|17 October 1906|
|Warsaw, Congress Poland, Russian Empire|
|3 February 1978(aged 71)|
|Tel Aviv, Israel|
|Faction represented in Knesset|
Born in Warsaw in the Russian Empire (today in Poland), Berman attended the University of Warsaw, where he earned a PhD in psychology. Whilst a student, he joined Poale Zion Left and edited its two newspapers (one in Polish and one in Yiddish).
During World War II he was one of the leaders of the Jewish underground in the Warsaw Ghetto, and a member of the presidium of the Underground National Committee. He also served as general secretary of ?egota, the Polish underground Council for Jewish Aid whose aim was to rescue Jews from the Holocaust, and CENTOS, a children's aid society in the Warsaw ghetto.
After the war ended, he became a representative of the communist-dominated Sejm, and in 1947 became chairman of the Central Committee of Polish Jews. Berman was removed from this position in April 1949 because he was a Zionist.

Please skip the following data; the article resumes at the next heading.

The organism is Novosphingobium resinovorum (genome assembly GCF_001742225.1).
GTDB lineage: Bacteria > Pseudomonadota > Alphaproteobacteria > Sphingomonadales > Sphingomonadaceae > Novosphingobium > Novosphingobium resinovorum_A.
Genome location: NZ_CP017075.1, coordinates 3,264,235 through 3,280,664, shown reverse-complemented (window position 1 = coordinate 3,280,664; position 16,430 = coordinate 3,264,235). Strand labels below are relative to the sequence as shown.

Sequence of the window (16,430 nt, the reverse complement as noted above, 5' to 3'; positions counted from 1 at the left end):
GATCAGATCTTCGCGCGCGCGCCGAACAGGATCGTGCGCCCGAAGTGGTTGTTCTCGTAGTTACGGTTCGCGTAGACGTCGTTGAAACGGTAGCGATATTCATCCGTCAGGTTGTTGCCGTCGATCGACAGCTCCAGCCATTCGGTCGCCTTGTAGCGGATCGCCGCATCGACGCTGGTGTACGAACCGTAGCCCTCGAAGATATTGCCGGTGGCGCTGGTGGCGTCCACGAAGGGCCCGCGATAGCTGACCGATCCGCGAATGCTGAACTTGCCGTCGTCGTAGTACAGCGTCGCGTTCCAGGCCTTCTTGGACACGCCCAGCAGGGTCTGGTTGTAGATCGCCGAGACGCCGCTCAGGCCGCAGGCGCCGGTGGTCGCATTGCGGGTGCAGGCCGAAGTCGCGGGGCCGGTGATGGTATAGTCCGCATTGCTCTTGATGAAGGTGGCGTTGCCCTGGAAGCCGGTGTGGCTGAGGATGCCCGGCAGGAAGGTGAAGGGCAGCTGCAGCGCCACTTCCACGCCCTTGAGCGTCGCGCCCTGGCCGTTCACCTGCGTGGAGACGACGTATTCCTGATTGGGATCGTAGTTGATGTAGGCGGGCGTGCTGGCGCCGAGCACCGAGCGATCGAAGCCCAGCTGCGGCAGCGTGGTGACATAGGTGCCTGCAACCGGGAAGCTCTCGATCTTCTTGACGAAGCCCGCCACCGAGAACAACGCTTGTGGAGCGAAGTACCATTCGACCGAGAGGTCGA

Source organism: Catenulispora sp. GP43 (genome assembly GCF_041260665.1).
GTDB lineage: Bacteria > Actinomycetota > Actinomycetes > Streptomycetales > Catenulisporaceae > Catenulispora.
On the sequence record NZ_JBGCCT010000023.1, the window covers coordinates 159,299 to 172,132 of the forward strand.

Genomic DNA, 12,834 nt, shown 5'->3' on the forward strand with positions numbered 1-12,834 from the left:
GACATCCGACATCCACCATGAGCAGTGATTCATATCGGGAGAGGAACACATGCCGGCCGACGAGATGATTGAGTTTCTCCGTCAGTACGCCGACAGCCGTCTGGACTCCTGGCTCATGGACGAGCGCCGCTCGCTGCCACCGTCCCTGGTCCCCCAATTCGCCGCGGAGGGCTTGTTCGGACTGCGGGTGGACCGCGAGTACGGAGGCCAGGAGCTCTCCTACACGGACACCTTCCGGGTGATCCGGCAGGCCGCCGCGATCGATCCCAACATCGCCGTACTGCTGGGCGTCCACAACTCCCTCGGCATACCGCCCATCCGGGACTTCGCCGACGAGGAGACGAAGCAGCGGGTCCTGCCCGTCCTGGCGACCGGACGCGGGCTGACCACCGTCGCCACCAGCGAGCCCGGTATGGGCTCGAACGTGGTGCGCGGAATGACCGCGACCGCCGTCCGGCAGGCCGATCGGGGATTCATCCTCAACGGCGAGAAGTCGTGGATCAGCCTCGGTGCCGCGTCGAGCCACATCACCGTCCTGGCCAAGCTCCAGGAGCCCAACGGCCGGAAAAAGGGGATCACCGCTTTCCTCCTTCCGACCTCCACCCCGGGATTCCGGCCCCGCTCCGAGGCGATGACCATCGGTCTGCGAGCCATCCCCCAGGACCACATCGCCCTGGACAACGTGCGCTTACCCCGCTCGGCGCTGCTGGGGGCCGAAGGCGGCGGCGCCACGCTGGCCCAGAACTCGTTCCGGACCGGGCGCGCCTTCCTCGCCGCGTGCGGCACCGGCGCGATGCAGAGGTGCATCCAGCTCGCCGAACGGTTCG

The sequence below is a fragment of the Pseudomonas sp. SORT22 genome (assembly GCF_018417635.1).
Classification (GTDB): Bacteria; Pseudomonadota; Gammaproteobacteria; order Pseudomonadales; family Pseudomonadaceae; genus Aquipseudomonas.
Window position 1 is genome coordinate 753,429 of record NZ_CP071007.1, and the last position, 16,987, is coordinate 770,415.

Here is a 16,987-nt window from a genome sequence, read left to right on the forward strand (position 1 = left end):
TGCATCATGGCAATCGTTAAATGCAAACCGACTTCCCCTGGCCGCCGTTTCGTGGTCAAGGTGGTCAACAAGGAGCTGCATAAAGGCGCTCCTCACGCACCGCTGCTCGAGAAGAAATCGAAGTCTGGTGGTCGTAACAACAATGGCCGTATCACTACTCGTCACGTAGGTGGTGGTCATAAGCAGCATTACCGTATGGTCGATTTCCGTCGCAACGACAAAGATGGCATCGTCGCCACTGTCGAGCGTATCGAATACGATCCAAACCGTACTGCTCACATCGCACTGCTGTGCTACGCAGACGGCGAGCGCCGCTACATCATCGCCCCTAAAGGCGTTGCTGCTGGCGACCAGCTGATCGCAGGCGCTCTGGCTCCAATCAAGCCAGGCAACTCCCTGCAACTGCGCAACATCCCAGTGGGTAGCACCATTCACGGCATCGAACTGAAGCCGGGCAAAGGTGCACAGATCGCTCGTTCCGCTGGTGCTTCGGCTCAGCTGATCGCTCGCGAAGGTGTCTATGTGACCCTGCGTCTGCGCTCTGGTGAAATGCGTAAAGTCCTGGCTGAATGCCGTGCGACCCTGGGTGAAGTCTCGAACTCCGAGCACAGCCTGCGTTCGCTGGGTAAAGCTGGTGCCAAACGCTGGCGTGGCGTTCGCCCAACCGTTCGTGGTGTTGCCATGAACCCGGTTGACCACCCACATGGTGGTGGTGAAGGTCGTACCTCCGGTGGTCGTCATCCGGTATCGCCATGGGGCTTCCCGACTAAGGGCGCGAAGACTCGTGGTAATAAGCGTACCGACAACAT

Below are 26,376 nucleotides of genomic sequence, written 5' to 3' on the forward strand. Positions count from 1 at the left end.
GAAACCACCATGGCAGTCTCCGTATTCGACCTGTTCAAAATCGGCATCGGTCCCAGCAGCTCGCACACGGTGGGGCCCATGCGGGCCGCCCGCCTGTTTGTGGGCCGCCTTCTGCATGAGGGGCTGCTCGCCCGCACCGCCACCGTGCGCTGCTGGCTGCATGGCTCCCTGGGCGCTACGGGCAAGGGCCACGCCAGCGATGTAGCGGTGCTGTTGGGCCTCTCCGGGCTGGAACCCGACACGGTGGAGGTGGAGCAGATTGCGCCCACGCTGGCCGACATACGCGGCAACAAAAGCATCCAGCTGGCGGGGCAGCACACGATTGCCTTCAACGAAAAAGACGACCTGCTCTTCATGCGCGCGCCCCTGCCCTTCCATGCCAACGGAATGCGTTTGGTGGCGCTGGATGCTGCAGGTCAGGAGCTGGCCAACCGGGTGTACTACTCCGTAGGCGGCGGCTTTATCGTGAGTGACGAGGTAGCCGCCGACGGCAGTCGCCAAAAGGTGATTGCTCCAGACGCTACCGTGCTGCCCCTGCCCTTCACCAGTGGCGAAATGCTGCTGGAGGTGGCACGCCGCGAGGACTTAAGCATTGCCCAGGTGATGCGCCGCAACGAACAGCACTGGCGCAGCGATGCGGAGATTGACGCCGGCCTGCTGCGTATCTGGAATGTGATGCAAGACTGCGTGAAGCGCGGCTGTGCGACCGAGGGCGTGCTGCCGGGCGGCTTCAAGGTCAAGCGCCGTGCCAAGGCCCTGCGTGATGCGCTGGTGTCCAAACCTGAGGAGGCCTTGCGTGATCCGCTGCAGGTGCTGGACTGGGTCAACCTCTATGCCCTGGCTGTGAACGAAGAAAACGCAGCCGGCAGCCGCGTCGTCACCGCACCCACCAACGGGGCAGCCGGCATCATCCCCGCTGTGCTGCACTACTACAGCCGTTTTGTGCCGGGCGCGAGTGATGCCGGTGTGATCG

In 1950, he immigrated to Israel, where he joined Mapam (United Workers Party). Berman was elected to the Second Knesset on the party's list in the 1951 elections, but on 20 February 1952 left the party and formed the Left Faction together with Rostam Bastuni and Moshe Sneh. On 1 November 1954 Berman joined the Communist Party of Israel (Maki), and became a member of its Central Committee. He lost his Knesset seat in the 1955 elections.
In 1961, Berman testified at Adolf Eichmann's trial in Israel. He served as chairman of the Israel's Organization of Anti-Nazi Fighters, and a member of the presidium of the World Organization of Jewish Partisans and former Nazi Prisoners. Berman died in 1978 at the age of 71. His older brother, Jakub Berman - Joseph Stalin's right hand in post-war Poland - was in charge of the notorious State Security Services.